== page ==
Eventually he commits himself to two wives for the purpose of preserving his bloodline. They don’t make him see colour, not even a hint, but he’s grown beyond his childish belief that love is a necessary component of a relationship. He likes them, in his own way, but he still hasn’t time for them, nor his children. They grow up absent a father, and one of them, absent their biological mother. He leaves them in his fortifications while he performs God’s will, because nothing supersedes the importance of his crusade.

His life is a series of battles and he relishes every one.

Black isn’t such a disagreeable sight.

Sometimes he wonders if everyone’s blood is the same shade or red. Perhaps some are darker, a difference in shade he’s unable to distinguish in the monochrome. Perhaps the shade is determined by one’s age or race. He’s determined by now that finding his soul mate is of little importance; he’s had two wives, multiple lovers, and none of them have prompted colour, but his thoughts do drift to it at times. It’s only natural when it’s such a common feature in the lives of those who surround him.

It’s silly, really, that he finds his thoughts drifting once again to what shade of red he might be looking at when he’s pressed to his knees in preparation for his execution. His gaze is fixed on a fresh puddle. It looks black to him, but he feels it – knows it – must be bright, vibrant red. A red he will never get to see.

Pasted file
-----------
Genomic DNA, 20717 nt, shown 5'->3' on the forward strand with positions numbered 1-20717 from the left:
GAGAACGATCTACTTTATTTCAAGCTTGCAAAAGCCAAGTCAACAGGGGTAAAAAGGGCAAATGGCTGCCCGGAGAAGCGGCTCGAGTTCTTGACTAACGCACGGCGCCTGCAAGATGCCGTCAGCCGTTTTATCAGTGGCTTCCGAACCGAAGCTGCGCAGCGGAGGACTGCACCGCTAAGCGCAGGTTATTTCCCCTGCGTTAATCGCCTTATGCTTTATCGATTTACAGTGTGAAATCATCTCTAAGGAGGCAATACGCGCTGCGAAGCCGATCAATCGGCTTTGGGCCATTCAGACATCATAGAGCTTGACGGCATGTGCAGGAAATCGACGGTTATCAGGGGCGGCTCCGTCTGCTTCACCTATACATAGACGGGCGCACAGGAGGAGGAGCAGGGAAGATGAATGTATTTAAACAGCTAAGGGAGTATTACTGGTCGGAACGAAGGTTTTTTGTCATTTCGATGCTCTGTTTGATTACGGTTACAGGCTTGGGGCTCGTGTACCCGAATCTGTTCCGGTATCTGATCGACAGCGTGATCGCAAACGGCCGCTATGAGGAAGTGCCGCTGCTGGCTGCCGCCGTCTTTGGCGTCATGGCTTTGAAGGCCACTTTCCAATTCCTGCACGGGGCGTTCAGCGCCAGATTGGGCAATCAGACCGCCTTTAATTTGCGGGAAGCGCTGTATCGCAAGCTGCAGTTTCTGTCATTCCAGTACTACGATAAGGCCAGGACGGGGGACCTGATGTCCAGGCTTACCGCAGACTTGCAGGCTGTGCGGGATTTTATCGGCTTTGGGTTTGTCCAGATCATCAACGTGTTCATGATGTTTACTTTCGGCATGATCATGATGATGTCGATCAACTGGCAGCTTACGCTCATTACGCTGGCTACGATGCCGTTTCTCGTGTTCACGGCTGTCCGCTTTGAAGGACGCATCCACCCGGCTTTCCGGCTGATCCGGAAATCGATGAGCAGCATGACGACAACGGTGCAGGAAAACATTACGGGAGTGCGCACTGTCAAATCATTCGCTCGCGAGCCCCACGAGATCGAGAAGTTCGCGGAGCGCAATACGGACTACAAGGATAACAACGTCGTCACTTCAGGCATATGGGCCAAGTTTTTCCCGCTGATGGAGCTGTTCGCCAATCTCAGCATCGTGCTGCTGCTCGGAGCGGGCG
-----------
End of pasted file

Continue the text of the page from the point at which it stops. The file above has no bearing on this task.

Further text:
He takes a deep breath and smells that familiar copper, feels it intermingling with the heat and the acrid scent of his homeland burning.

People had fabricated stories about him, over the years. Often they had featured him gorging on flesh and blood, like some sort of depraved monster. He hadn’t discouraged these stories. He had wanted his enemies to think of him as something beyond human, something insurmountable, powerful, and for a long time, he had been exactly that. The Ottoman’s had fled at the sight of him. Until they didn’t.

But he had never tasted blood, nor flesh. To do so would have been an affront to God. It would have corrupted his soul.

He hears the axe cutting the air.

He stretches his tongue.

As a Count, he falls in love. Or at least, he develops a fixation on people, none of which turn out to be his soulmate – though at this point of his life, he hasn’t the faintest interest in soulmates anymore. One without a soul can’t possibly have a soulmate, now can they? And he’s content with what he does have, who he can pursue. He’s not missing out on anything, because limiting oneself to a single person seems such a burden now that he has three beautiful wives. He can’t imagine himself settling for less.